Are Tanning Ledges on Vinyl Liner Pools Really a Good Idea?
Pools aren’t always for exercise, so why should they all be designed as if they are?
Back in the day, my siblings and I invented a lot of pool games, including Shark Attack and The Little Mermaid (which is reenacting the entirety of Disney’s The Little Mermaid), but the best one we ever invented is called Iceberg.
One of us reclines innocently on a floating lounge chair. Caveat: sometimes this person doesn’t know they’re playing.
Another sibling (or two) swims under them, bumps up hard, flips them off the chair, and yells, “Iceberg!” The flipped person then stands up and sinks straight down into the water like the Titanic.
It’s a kind of morbid game, upon reflection.
Why this is relevant: Iceberg, like most pool games, becomes serious exercise after the first few rounds. If it goes on for more than 15–30 minutes, I need a rest. Even though I like to stay in the water, I’m usually stuck either A) huddling on the pool steps or edge of the pool or B) retreating all the way back to the patio. That just makes me sad.
Solution: an area of the pool made not for active swimming, but for relaxing without leaving the water.
Tanning ledges create this middle ground, adding another dimension to the inground pool experience.
What is a tanning ledge?
We’re talking here specifically about an integrated part of the pool that holds 8–12 inches of water. This pool feature is also called a tanning shelf or Baja ledge.
Rather than chilling on the patio, you can be partially in the water even if you don’t want to swim. You’re in the pool but not in the pool.
Say you have a three-year-old. They’re not swimming. You can set them in a float or on the steps, or hold them yourself, but they can’t really do anything. A tanning ledge lets them have a better time: they can sit in the water and splash and throw toys (for someone else to fetch, but not you).
The kids and dog can play there. Alternatively, you can recline in a chaise lounge under an umbrella and read a book.
With all the interest in tanning ledges, it begs the question: are they really a good thing?
Do we recommend tanning ledges?
In our opinion, tanning ledges are awesome.
As fiberglass pool specialists, we love that we can manufacture pools with tanning ledges and know that the customer will have zero concerns about damaging their pool because fiberglass is so durable.
However, we can’t say the same for vinyl liner pools.
Why are tanning ledges questionable on vinyl liner pools?
With a vinyl liner pool, the vinyl covers the tanning ledge as the floor surface. (A plastic surface is possible, but we haven’t seen it before.)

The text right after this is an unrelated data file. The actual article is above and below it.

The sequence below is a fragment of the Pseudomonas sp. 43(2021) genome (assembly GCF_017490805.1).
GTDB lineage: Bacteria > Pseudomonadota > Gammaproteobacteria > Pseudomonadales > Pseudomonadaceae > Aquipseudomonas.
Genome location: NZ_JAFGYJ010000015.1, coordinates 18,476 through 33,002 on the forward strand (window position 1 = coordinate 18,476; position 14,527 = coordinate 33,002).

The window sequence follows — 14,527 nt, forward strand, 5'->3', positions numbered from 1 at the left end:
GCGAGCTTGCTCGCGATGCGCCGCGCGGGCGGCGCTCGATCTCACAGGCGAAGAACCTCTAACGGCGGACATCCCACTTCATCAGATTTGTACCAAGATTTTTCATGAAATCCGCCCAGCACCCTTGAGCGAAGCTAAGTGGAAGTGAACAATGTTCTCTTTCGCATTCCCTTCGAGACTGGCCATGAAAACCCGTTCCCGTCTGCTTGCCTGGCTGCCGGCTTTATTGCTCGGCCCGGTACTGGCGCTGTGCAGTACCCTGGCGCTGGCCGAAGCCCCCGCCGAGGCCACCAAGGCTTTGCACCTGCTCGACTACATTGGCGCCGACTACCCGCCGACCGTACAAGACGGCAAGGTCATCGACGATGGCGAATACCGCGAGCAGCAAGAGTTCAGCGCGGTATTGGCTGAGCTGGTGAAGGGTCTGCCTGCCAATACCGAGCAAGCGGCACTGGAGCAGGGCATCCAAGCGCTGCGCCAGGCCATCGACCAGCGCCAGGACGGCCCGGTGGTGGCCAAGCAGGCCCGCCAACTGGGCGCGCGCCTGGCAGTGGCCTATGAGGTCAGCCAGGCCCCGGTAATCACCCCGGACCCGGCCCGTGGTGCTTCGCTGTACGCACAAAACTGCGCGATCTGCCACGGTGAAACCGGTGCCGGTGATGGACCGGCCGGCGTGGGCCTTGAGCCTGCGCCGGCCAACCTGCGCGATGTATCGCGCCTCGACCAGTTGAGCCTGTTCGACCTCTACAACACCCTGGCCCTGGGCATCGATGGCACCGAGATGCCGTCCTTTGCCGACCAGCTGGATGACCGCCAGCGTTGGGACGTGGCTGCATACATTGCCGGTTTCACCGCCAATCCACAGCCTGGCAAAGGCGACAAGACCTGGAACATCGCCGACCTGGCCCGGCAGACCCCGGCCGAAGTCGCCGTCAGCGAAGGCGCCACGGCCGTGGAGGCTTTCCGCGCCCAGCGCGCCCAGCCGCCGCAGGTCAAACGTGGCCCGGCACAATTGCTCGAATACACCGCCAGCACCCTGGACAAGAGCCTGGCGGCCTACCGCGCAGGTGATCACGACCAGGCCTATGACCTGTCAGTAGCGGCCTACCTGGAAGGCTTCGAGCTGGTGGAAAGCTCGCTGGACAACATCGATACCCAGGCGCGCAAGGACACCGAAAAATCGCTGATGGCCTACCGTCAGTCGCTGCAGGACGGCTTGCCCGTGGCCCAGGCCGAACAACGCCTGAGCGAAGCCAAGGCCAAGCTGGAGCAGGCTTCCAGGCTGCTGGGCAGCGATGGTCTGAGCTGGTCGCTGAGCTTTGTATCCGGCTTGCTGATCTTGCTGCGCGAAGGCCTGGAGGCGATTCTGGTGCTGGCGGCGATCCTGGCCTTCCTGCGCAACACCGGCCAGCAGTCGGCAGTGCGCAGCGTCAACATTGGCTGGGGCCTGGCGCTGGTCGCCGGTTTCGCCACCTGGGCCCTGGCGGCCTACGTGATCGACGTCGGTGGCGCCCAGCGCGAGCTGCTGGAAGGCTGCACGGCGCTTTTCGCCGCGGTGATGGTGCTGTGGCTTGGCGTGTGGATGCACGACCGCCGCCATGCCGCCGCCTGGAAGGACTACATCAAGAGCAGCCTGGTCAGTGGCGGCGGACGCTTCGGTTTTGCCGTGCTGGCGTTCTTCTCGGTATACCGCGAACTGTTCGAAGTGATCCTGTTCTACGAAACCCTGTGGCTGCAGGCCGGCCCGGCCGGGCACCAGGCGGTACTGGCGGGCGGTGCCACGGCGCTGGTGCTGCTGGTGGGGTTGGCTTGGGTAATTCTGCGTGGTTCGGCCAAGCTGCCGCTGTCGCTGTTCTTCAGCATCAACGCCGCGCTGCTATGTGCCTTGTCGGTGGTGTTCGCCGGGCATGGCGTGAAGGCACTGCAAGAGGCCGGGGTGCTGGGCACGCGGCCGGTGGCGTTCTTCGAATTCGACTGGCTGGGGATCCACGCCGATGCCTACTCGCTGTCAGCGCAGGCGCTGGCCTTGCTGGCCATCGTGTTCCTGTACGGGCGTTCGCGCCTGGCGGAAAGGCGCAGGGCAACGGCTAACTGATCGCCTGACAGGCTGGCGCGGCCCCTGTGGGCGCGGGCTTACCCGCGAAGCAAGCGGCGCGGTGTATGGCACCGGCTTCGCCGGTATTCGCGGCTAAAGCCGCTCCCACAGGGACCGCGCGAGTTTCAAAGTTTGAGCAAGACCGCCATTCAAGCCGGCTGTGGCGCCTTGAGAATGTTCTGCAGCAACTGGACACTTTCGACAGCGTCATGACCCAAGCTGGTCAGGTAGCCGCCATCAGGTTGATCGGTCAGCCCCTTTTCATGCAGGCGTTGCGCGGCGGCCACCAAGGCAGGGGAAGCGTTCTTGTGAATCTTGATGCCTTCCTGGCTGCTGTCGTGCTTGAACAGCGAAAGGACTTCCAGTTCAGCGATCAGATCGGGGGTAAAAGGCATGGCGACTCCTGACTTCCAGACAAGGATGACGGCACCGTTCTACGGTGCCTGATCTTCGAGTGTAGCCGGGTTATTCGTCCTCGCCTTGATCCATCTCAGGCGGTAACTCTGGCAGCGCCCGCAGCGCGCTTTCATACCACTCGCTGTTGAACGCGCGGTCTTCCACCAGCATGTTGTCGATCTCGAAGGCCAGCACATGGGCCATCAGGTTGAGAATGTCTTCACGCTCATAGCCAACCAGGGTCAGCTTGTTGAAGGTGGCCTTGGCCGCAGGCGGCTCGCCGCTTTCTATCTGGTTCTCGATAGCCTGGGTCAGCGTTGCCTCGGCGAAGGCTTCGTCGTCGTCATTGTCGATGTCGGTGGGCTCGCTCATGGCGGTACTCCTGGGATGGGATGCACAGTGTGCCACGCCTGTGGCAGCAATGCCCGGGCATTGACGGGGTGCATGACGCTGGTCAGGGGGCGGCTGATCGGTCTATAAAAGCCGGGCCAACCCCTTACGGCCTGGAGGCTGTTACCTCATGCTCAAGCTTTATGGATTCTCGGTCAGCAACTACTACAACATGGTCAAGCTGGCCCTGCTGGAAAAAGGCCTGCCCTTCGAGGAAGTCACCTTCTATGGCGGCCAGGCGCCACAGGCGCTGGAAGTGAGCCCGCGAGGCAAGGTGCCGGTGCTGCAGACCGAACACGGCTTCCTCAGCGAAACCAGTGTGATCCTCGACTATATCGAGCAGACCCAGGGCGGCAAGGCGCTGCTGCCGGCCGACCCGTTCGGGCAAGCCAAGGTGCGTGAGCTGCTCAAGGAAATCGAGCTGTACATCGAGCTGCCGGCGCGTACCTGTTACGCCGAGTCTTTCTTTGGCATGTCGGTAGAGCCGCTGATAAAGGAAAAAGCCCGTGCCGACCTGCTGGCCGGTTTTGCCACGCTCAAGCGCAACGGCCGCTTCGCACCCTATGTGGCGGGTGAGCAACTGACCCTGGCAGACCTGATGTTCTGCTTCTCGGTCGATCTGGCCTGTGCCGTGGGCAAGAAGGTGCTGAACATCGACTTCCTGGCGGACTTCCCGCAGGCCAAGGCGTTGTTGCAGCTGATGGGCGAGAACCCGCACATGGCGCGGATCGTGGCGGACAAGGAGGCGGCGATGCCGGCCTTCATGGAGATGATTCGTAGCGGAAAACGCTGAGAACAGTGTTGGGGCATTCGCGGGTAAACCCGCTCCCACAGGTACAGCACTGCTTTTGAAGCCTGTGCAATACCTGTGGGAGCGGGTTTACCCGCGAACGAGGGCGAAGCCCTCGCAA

Vinyl liners are extremely thin. They’re usually 20–30 mils thick, about 8–10 sheets of paper stacked together. That’s little protection against the up-close-and-personal forces of dog claws and chair legs.
Dogs and vinyl liners typically don’t go together very well. If you have eight inches of water and a medium-to-large dog walking on the tanning ledge, it will most likely puncture the liner, and you’ll have to either patch or replace it.
Lounge chairs are also abrasive. Over time, the friction will wear the liner out. If the chair has been set on the concrete or another rough surface and the bottom of the plastic is scratched up, the rough surface could damage the liner as well. More drastically, if you sit down and the chair moves too far too fast, it could tear the liner.
Kids won’t generally hurt the liner. But one incident—just one—and you’re either trying to patch it up, which may or may not last, or you’re spending $4500 to replace the liner. No thanks.
For this reason, we don’t recommend adding tanning ledges to vinyl liner pools.
Fiberglass examples of integrated tanning ledges
At River Pools, we’re fans of tanning ledges, so we’ve integrated them into our D Series, C Series, and L36 model. If you’re interested in an inground pool with a tanning ledge, you might want to consider checking out these fiberglass pool designs.
The D Series is a great multipurpose design, with a big tanning ledge in the shallow end as well as two-person seats on each corner of the deep end.
Suggestion: Use the deep-end seats to preside as judge over all the other swimmers.
The tanning ledge of the C Series swoops at the top edge, and its deep-end bench seat curves around the entire bottom of the pool.
The L36 model mixes an open swim area in the middle with giant ledges on both ends.
Suggestion: Keep the relatives you like on your ledge and put the relatives you don’t like on the other one. Everyone has an awesome place to chill out, but you don’t have to listen to Uncle Fred talk about his stamp collection again. Win-win.
Here’s another picture of a dog on a fiberglass pool’s tanning ledge, because dogs make everything better.
Your next step
We’re the first to say a tanning ledge isn’t for everyone. Maybe it’s not in your top priorities, or maybe you just know you won’t use it. But if you know that you’ll use and love a tanning ledge, it’s research time!
To decide on the best inground pool for you and your family, take time to thoroughly research all the details to ensure you get exactly what you’re hoping for. To start your research on the various inground pool types, be sure to download our free ebook below for a full comparison of fiberglass, vinyl liner, and concrete pools.
At River Pools, we manufacture world-class fiberglass swimming pools for customers across North America. Take a look at our pool models today and visit our gallery to see what we can do for your pool project.
Wondering how much your fiberglass pool might cost? Contact us to request pricing and discuss the needs of your pool project, and in the meantime, try out our fiberglass pool pricing calculator below.
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Editor's note: This blog article was updated on April 17, 2019.